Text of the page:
Weightlifting Can Improve Your Memory, but Lazy People Can Do These 5 Things Instead
It's no secret that exercise is good for you, but you may be surprised to know that a good workout can actually boost your memory, too. They key to giving your body and your brain muscles a good workout is by adding more weight and pushing hard for an extra 20 minutes.
According to a study conducted by graduate students at the Georgia Institute of Technology, those additional 20 minutes of strenuous weightlifting lead to a significant increase in long-term memory.
Researchers had participants view a series of photographs, then asked half of them to perform 50 reps of leg exercises while the other half did nothing. They then took saliva samples from each person. A few days later, the participants were shown twice as many photos (which included the original photos), and those who worked out were able to recall 60% of the images while the others only recalled 10% or less.
The saliva samples showed that those who worked out had an increase in the stress hormone norepinephrine, which has previously been linked to improve memory during exercise.
So by adding weight into your typical routine, and getting in a tough workout, you can improve your mind's memory with nothing more than physical effort. After all, what's a little sweat session when compared to brain training and working to reverse a poor memory?
Don't want to hit the gym to increase your brain power? You can still boost your brainpower by spending some time indoors.
By taking just 15 minutes to jot down reflections everyday, you'll both increase your productivity at work and perform about 30 percent better at the tasks before you.
When researchers tracked the effects of daily journaling, or reflection, over 10 days, they discovered that those who sit down and take a few moments to recall all that happened throughout the day performed more efficiently and with greater productivity.
- More Info: The 15-Minute Trick to Boosting Your Memory
Your boss might think it's a waste of your most productive hours, but taking the time out of your day to daydream will improve your memory much like a tough, weighted workout.
According to researchers at the University of Wisconsin, a wandering mind leads to a better, stronger working memory. When you let yourself dream of unicorns, fantasy jobs, and incredible vacations, you're increasing your mind's ability to retain and recall information—whether it's been stored for years or just seconds. And, when distractions appear, you'll be better able to focus in on the tasks before you, blocking out all that isn't needed.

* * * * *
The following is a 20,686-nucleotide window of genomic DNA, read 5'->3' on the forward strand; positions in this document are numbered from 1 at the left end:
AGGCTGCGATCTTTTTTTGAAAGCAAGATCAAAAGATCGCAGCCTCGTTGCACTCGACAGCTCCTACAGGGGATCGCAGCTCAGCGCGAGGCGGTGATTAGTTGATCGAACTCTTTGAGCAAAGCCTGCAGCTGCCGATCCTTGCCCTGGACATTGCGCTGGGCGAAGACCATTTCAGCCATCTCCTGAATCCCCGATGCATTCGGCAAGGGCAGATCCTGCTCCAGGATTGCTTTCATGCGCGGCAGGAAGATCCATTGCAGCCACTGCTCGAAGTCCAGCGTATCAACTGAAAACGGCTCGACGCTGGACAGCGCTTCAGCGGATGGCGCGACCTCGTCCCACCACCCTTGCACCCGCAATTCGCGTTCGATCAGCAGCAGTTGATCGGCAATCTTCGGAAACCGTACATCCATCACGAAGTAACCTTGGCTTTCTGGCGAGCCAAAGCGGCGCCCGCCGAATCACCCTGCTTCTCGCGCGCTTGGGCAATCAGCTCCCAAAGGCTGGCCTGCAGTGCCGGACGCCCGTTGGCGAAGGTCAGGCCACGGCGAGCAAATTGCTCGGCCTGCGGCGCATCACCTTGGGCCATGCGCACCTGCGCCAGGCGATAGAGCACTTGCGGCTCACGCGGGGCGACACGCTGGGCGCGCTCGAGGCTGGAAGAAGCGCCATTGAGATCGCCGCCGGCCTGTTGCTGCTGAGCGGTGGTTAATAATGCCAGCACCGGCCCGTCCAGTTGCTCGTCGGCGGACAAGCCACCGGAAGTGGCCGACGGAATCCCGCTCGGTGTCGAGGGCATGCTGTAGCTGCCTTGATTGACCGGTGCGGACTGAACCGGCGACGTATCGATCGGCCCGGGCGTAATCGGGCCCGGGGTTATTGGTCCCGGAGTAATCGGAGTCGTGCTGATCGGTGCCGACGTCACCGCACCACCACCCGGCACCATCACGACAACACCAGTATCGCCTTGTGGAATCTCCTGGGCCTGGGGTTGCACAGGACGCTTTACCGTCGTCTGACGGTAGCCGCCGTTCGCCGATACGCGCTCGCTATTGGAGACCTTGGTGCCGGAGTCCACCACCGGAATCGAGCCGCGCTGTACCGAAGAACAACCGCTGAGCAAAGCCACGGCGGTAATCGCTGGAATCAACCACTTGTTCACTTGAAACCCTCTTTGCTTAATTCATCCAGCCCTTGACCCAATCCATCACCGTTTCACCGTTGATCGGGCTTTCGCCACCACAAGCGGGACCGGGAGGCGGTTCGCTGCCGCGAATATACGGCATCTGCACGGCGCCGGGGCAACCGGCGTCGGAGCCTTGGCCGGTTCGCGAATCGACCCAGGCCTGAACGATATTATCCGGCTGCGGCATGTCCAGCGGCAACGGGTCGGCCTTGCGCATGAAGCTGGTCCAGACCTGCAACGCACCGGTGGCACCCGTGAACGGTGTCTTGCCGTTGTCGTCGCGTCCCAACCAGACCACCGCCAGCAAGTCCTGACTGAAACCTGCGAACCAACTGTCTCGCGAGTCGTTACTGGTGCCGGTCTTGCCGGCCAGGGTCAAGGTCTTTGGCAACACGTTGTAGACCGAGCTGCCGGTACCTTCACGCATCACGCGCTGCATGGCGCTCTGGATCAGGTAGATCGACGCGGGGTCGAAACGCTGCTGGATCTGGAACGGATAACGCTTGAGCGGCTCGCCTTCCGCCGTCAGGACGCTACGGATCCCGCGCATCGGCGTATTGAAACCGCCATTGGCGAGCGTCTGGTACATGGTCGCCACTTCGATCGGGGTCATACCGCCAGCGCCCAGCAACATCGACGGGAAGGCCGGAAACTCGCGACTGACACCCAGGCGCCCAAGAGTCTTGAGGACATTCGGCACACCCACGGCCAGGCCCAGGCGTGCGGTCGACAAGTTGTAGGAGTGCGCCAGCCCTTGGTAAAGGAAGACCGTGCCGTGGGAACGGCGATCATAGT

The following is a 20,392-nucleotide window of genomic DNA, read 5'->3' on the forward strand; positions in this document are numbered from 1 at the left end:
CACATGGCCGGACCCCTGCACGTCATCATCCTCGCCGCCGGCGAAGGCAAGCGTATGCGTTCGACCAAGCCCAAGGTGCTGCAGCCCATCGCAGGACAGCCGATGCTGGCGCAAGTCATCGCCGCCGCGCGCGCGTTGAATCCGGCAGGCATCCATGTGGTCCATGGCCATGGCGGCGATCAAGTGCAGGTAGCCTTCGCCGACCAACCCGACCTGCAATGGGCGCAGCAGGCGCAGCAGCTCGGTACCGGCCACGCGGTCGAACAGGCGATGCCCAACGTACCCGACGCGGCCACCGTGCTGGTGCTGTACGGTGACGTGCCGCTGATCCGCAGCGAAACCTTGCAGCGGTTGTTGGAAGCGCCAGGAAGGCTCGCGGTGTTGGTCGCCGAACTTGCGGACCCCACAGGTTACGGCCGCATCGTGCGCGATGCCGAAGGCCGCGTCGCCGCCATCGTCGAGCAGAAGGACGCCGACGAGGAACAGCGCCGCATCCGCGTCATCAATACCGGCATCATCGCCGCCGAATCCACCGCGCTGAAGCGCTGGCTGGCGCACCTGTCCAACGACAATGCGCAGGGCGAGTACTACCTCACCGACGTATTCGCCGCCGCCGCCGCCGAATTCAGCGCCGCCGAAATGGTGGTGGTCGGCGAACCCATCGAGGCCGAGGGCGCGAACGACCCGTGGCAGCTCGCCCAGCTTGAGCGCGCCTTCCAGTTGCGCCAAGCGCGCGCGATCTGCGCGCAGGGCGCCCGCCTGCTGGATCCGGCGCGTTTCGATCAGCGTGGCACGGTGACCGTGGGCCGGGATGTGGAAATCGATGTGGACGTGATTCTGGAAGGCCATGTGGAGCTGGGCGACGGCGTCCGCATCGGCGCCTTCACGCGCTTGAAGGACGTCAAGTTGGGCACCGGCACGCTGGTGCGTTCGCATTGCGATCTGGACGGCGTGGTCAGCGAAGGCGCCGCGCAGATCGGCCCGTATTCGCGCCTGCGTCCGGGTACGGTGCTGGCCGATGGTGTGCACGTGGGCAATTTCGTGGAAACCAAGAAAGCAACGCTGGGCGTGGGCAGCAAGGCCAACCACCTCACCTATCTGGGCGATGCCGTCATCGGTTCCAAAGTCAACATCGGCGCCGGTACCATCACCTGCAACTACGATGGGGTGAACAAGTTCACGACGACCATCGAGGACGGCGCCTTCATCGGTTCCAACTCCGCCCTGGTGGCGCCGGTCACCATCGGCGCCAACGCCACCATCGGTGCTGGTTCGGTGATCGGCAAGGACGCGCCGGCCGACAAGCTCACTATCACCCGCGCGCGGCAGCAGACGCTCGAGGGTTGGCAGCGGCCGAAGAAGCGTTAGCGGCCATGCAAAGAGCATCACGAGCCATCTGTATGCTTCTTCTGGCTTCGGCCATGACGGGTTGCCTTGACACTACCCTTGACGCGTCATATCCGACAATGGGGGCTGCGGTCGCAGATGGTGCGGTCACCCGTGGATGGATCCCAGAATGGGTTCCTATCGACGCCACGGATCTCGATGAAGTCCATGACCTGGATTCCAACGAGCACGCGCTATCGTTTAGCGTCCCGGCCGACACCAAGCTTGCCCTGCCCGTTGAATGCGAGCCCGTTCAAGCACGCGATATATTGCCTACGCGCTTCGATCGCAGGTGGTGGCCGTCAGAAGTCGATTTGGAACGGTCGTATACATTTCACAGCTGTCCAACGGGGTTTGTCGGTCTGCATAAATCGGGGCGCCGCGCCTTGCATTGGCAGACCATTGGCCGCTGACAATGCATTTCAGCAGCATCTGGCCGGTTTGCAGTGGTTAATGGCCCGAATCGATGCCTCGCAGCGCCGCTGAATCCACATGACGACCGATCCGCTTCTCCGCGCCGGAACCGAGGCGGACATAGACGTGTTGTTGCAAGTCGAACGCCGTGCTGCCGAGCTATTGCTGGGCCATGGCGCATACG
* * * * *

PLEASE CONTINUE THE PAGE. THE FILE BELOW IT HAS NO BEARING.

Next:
After daydreaming under scientists' watch, participants in the study underwent memory testing. Researchers found that those who focused in on boring, repetitive tasks were less able to adapt to change—yet those who spent time daydreaming were much more capable of going with the flow, despite challenges.
- More Info: Improve Your Memory by Daydreaming
Of course, you don't have to do a single thing to give your brain a workout—if the effortless method is your preferred one. You can improve your memory and brain power simply by sitting and doing nothing.
Instead of heading to the gym, jotting down your thoughts, or even daydreaming, sit at your desk or on your couch. That easy act allows your mind to run free, processing all that's happened throughout a day. Yet keeping quiet can also help you to practice your memory retrieval techniques.
As you rest and let your mind wander, think back—what do you remember from this morning? What happened at the daily meeting, or what did your friend text you about her relationship? Test your brain's ability to recall items from the not-so-distant past, and strengthen your brain.
If you want to improve your focus and remember images, sights, and sounds long after you've left a locale, try putting down your smartphone camera and immersing yourself in what surrounds you.
As researchers discovered recently, those who view the world through their cameras are at a disadvantage. However, those who focus in on the oddities, specifics, and details of all that they encounter will remember more about what they saw.
Instead of whipping out your phone and its go-to camera every time you want to capture a memorable moment, try honing in with nothing more than your eyes. You'll remember more of the experience, and be better able to draw on what's already inside your head.
- More Info: You'll Remember More by Photographing Less
If all of the above seems like too much work for you, you can let your appetite do all the work for you instead.
Some foods are packed with vitamin D (avocados, sunflower seeds, peanut butter, etc.), which is known to decrease the risk of getting Alzheimer's. Others, like green tea, dark berries, and apples, are packed with antioxidants, which help prevent memory loss and cell damage.
So if you want to give your brain a workout, try lifting weights. But if you are more of a couch potato than a gym buff, you can work those most important muscles without leaving your house. Here are some more guides that can help you out: